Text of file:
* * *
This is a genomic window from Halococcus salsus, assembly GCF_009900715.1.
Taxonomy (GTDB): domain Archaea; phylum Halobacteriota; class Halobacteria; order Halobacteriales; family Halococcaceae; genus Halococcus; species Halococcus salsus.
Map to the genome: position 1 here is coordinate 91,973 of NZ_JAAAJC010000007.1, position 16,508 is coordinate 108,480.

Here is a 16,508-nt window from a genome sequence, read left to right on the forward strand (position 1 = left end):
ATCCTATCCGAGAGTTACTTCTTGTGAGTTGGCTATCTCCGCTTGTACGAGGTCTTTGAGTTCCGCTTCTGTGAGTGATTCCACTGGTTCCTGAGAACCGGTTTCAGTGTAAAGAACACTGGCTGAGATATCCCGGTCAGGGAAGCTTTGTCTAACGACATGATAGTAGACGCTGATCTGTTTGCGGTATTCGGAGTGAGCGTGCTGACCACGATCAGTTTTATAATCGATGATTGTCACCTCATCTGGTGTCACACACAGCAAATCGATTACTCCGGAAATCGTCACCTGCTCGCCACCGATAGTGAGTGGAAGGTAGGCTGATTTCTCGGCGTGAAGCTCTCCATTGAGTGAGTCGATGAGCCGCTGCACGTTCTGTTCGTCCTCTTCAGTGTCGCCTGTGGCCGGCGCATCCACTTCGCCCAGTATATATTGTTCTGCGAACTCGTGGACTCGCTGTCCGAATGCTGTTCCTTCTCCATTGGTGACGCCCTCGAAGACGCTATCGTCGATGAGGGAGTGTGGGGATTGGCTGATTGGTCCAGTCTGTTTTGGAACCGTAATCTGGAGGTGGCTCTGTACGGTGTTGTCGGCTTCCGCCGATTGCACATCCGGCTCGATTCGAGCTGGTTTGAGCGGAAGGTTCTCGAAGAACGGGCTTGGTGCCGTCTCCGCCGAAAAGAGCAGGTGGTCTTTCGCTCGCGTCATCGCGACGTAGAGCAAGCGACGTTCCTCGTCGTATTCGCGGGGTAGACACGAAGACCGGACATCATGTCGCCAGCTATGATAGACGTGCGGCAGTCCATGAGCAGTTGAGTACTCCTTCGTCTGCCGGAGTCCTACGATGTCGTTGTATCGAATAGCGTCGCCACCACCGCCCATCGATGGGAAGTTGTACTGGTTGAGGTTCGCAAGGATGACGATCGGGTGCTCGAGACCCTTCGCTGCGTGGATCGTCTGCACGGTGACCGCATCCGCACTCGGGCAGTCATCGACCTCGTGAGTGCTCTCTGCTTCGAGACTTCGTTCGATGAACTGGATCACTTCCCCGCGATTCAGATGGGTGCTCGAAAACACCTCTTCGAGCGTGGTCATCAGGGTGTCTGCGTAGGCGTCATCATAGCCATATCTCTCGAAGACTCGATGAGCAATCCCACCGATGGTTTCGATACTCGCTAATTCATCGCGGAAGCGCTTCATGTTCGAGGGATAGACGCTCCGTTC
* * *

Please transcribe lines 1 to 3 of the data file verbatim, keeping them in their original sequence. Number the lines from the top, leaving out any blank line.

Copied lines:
This is a genomic window from Halococcus salsus, assembly GCF_009900715.1.
Taxonomy (GTDB): domain Archaea; phylum Halobacteriota; class Halobacteria; order Halobacteriales; family Halococcaceae; genus Halococcus; species Halococcus salsus.
Map to the genome: position 1 here is coordinate 91,973 of NZ_JAAAJC010000007.1, position 16,508 is coordinate 108,480.